December 19, 2017
In December, lawyer Ragia Omran was one of 15 rights defenders from around the world to receive the Franco-German Prize for Human Rights and the Rule of Law. She was also awarded the Robert F. Kennedy award for human rights in 2013.
At the award ceremony for the Franco-German Prize, held at the German Embassy in Cairo, a feisty Omran said, “Some people speak about the hypocritical nature of politics, but I don’t use such language. I am a pragmatic person, but it is not pragmatic to sell arms to warring factions in countries mired in terrible conflicts where children are dying and then support a human rights investigation at the same time. It is counterproductive to give a human rights award but be selective about rights, to talk the talk, but not walk the walk.”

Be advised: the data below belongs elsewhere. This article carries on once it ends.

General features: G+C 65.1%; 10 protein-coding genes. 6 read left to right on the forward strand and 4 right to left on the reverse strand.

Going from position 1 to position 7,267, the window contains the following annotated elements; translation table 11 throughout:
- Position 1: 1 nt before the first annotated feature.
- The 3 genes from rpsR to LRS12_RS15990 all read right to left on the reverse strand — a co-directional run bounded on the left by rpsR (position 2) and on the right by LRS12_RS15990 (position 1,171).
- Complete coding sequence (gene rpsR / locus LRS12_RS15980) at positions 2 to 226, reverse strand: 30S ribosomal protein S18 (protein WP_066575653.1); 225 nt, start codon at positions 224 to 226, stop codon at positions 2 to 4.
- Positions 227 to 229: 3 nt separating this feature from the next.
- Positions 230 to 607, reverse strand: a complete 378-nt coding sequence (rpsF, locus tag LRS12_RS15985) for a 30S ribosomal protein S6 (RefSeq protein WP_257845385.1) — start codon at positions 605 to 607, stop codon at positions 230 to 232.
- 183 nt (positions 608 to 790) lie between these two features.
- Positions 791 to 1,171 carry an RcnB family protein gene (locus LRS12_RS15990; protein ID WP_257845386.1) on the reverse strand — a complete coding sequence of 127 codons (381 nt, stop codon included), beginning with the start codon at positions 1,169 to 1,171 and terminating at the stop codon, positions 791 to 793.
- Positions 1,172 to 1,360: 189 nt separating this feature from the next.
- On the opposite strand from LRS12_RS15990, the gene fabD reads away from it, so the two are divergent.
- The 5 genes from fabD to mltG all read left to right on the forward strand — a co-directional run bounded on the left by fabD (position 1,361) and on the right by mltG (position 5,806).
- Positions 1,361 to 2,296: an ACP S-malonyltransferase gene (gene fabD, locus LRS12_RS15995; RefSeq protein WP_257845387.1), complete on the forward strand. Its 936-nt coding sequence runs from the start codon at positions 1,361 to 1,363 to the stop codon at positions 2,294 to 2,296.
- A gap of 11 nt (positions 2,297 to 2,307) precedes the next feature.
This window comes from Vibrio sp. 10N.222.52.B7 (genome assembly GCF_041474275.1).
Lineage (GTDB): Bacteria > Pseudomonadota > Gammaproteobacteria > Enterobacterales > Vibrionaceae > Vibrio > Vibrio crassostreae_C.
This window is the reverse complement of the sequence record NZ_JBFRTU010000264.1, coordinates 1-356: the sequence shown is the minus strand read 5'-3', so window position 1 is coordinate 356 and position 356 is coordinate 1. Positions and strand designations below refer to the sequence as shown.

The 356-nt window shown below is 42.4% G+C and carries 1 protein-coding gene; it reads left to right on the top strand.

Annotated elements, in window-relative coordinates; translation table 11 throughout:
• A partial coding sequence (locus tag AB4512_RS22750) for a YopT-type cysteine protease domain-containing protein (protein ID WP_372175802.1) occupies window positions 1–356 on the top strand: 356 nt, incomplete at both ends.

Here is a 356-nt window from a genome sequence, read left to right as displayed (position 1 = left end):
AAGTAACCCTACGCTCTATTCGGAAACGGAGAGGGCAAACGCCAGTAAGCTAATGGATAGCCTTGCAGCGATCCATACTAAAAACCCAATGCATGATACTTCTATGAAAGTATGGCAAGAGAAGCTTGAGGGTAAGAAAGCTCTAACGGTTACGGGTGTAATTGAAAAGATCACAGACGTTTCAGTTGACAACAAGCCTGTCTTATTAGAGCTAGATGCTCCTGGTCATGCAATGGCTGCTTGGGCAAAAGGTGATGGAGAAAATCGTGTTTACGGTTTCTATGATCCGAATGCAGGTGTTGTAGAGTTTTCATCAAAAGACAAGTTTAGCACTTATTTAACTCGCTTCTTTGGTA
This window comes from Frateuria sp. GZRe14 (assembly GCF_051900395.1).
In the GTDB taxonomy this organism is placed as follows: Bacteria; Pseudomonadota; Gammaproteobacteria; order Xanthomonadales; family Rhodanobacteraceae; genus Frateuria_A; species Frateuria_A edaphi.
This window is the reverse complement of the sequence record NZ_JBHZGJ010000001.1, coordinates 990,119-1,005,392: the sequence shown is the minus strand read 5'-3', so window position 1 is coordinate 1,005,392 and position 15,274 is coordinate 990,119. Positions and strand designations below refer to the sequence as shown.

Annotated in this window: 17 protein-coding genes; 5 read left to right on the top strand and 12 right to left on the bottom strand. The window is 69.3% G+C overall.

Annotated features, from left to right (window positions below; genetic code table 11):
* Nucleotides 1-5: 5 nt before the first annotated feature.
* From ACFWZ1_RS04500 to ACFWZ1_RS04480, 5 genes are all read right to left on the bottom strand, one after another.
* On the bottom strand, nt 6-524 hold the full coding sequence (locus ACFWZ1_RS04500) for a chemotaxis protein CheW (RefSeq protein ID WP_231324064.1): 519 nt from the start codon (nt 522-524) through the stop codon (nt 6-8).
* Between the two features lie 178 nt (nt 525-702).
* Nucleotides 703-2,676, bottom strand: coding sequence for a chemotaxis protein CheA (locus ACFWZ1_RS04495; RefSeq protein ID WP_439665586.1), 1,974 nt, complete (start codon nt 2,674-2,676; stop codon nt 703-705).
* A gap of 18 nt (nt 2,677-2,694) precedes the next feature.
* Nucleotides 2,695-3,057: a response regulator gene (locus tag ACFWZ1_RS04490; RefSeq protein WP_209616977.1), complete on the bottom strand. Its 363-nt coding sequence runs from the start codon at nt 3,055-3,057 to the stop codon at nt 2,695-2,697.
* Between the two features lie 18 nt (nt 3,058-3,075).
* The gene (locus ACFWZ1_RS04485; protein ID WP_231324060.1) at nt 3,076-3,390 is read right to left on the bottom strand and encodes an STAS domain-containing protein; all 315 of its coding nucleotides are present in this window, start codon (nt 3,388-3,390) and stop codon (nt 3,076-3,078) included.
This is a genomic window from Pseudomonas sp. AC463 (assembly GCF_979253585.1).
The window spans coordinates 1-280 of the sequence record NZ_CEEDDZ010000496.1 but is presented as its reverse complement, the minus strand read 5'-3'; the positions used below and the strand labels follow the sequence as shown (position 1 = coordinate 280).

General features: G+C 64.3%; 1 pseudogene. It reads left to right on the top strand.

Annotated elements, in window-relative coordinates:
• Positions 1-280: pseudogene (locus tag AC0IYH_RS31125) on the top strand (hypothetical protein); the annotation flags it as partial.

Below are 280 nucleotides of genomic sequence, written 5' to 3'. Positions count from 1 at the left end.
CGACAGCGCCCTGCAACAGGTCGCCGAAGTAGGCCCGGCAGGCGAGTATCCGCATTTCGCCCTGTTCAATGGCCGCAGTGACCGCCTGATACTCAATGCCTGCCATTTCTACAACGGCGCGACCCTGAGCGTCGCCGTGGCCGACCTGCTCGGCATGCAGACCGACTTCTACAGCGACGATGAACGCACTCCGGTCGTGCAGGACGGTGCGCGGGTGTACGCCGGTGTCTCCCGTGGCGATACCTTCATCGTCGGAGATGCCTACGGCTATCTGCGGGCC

Omran, who comes from an affluent background, has been entrenched in the human rights movement in Egypt for two decades, mostly as a volunteer, while simultaneously maintaining a practice in corporate law. Mada Masr sat with her for an hour as she reflected on these different aspects of her life.
Mada Masr: You have a career in corporate law, while being extremely engaged in human rights. How did this happen?